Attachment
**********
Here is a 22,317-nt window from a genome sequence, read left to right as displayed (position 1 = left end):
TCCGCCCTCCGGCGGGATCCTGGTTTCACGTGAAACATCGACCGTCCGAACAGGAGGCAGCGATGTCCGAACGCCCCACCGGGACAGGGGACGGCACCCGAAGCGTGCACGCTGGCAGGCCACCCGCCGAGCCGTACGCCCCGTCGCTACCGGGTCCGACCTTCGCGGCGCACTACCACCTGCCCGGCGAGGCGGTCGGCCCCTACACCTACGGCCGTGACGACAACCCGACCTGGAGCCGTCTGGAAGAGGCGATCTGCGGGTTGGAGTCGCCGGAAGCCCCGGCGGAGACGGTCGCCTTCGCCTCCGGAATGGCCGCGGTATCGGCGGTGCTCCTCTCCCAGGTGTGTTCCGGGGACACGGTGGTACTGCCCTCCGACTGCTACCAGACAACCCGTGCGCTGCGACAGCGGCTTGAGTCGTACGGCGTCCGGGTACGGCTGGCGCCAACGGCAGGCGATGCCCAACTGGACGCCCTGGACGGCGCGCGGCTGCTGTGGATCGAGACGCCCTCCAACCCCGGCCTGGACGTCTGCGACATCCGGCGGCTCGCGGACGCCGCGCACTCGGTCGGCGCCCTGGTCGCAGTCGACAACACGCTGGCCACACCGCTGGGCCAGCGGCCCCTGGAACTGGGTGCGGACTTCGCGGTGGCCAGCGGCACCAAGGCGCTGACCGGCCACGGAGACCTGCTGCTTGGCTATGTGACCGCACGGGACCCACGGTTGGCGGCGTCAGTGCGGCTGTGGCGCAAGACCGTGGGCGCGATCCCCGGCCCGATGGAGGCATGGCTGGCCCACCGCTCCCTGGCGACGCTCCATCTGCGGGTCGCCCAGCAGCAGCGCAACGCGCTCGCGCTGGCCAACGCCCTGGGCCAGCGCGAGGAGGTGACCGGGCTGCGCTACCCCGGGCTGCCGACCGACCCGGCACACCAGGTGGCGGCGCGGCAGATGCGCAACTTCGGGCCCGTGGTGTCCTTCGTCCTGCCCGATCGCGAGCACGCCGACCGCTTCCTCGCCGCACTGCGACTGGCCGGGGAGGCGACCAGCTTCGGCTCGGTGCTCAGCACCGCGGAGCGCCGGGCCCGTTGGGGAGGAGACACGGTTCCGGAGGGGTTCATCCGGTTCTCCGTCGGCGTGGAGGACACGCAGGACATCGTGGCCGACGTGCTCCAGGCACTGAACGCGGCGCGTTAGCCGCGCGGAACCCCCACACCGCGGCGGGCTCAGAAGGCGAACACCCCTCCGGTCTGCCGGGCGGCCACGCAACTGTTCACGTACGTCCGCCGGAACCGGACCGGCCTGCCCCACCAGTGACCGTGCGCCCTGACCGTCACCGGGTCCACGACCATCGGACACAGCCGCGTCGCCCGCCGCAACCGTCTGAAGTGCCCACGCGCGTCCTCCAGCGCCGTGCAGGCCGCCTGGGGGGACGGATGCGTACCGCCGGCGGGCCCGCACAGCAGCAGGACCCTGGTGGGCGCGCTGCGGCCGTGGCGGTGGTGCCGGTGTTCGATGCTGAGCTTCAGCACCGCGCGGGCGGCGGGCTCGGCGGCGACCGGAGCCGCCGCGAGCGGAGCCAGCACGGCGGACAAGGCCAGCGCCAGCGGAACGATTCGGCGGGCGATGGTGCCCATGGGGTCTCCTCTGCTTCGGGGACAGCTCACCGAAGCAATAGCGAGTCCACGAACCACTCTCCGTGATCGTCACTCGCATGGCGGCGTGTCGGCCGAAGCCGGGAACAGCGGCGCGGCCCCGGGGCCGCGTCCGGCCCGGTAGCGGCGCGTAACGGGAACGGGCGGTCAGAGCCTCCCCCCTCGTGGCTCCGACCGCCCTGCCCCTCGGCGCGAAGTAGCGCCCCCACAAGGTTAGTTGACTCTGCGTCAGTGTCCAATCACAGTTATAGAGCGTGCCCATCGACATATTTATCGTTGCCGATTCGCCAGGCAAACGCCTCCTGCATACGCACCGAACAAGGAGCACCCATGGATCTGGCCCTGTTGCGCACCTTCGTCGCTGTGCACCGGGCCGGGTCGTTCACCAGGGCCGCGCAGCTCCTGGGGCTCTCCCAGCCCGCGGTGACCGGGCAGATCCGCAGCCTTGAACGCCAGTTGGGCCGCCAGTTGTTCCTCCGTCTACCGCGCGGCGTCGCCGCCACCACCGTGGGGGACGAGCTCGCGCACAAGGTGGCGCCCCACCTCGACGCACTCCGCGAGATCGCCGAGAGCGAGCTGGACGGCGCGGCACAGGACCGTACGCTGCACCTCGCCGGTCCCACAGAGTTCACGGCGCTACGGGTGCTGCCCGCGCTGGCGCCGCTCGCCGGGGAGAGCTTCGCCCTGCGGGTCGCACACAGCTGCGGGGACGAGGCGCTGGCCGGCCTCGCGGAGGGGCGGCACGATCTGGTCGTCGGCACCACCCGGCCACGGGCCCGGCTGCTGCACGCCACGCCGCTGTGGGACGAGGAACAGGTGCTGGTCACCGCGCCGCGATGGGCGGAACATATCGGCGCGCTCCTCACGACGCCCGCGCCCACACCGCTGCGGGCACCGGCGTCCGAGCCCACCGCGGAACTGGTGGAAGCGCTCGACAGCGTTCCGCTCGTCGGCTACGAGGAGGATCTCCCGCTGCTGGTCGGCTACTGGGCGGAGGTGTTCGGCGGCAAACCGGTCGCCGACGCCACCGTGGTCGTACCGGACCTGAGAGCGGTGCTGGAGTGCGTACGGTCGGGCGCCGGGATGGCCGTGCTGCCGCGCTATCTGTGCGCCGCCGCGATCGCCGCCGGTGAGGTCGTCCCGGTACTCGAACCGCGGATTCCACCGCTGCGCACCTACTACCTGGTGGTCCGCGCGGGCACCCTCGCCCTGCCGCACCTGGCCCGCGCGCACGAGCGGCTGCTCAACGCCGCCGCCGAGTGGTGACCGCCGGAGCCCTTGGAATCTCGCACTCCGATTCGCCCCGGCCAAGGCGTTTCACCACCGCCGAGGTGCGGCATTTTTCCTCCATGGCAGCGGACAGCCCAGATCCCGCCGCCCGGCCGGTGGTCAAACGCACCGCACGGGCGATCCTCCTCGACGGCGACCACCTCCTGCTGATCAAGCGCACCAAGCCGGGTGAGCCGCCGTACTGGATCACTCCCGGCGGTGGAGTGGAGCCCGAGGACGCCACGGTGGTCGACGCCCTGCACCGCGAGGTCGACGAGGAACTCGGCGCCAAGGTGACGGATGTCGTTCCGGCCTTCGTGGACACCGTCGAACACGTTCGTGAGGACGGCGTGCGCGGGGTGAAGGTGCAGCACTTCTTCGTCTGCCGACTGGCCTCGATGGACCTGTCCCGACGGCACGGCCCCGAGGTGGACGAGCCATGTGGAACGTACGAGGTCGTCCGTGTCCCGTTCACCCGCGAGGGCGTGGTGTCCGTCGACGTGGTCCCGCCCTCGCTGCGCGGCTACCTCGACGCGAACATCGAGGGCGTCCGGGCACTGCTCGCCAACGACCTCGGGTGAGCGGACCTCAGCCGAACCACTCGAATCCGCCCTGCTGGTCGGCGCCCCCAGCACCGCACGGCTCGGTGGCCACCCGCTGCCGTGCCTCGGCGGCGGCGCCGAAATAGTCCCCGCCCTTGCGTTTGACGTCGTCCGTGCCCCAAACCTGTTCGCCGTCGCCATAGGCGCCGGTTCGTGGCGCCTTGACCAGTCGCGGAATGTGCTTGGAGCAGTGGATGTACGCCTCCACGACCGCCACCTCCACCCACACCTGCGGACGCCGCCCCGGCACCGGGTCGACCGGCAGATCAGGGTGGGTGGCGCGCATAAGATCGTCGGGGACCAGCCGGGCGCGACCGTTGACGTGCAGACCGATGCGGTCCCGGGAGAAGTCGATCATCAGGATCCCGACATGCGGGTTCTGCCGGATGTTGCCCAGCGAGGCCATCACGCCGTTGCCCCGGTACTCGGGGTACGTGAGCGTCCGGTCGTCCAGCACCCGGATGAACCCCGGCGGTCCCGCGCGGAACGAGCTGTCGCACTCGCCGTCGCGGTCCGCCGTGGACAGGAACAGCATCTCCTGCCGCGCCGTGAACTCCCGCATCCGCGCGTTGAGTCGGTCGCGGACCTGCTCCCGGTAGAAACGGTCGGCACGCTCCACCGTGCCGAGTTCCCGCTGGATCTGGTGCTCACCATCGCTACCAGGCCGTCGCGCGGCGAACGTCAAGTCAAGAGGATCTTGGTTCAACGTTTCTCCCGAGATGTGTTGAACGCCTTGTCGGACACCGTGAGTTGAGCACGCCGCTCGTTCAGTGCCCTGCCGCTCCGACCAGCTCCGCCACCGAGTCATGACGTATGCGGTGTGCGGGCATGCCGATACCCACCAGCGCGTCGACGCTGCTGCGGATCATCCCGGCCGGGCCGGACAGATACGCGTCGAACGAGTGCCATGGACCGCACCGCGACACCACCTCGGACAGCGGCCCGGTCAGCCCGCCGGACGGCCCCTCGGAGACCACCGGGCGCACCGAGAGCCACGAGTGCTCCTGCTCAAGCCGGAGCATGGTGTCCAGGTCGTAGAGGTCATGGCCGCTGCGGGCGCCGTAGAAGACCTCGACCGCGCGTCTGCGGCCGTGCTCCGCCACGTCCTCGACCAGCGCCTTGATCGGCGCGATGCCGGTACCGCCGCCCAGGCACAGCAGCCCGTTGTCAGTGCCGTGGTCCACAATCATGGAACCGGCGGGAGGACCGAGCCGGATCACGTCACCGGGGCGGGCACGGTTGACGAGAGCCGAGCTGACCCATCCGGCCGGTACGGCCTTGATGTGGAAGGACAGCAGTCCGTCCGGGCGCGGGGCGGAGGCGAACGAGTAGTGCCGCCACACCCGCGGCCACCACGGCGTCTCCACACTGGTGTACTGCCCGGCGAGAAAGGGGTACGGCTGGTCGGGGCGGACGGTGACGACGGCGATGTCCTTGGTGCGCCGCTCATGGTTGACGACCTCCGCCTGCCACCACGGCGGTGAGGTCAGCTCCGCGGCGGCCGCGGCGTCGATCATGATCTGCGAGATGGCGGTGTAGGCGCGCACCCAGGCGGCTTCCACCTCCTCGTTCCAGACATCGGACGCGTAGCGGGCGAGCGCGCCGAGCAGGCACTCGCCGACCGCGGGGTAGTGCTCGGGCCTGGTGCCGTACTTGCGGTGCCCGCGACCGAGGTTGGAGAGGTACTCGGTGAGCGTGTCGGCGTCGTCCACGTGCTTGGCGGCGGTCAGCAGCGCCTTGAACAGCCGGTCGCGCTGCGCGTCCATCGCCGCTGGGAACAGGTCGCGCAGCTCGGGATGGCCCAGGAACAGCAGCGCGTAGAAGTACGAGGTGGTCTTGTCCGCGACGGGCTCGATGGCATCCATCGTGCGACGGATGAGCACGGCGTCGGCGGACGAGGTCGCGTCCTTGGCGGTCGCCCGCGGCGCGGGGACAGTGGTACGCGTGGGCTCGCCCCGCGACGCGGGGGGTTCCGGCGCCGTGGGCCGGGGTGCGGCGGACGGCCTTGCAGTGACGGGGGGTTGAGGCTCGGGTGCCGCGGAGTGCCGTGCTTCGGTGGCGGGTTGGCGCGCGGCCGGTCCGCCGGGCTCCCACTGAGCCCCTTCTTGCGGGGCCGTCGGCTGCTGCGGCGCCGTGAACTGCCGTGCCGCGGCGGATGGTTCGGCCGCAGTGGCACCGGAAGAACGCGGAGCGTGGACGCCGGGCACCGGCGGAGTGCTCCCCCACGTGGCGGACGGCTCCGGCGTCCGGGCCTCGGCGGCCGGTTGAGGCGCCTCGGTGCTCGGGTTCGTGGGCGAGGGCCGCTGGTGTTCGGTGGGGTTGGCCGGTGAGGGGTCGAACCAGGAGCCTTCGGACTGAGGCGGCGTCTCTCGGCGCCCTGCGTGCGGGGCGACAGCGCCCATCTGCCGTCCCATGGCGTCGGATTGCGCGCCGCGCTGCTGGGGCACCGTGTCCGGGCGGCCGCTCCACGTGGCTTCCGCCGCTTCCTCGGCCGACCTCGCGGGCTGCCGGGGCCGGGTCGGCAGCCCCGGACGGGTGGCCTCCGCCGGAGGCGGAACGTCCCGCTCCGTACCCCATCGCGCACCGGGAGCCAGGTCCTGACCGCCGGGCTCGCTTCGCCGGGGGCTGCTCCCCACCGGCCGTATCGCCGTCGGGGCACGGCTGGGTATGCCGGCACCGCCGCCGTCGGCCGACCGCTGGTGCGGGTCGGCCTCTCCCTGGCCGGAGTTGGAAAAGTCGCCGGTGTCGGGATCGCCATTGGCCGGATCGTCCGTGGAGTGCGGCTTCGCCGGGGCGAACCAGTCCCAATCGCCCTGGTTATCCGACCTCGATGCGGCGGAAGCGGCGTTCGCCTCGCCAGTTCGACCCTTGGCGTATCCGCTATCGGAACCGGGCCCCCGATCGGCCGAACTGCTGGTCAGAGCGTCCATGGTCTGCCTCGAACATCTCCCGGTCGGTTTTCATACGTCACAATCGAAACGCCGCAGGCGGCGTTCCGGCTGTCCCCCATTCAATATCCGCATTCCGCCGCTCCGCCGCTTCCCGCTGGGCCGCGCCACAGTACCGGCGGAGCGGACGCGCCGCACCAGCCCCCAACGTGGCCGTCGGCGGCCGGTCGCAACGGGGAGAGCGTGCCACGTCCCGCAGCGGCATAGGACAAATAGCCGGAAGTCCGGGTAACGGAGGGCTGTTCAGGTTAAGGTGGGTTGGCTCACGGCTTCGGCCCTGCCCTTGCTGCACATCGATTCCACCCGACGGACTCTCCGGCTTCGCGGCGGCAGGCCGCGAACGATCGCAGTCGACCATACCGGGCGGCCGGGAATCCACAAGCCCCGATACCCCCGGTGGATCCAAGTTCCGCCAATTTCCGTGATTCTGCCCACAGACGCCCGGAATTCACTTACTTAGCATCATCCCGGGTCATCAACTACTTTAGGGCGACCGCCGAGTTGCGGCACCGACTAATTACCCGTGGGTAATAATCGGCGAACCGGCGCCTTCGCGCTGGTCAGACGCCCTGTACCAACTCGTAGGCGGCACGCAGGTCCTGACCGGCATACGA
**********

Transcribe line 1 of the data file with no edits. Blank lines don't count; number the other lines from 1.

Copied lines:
Here is a 22,317-nt window from a genome sequence, read left to right as displayed (position 1 = left end):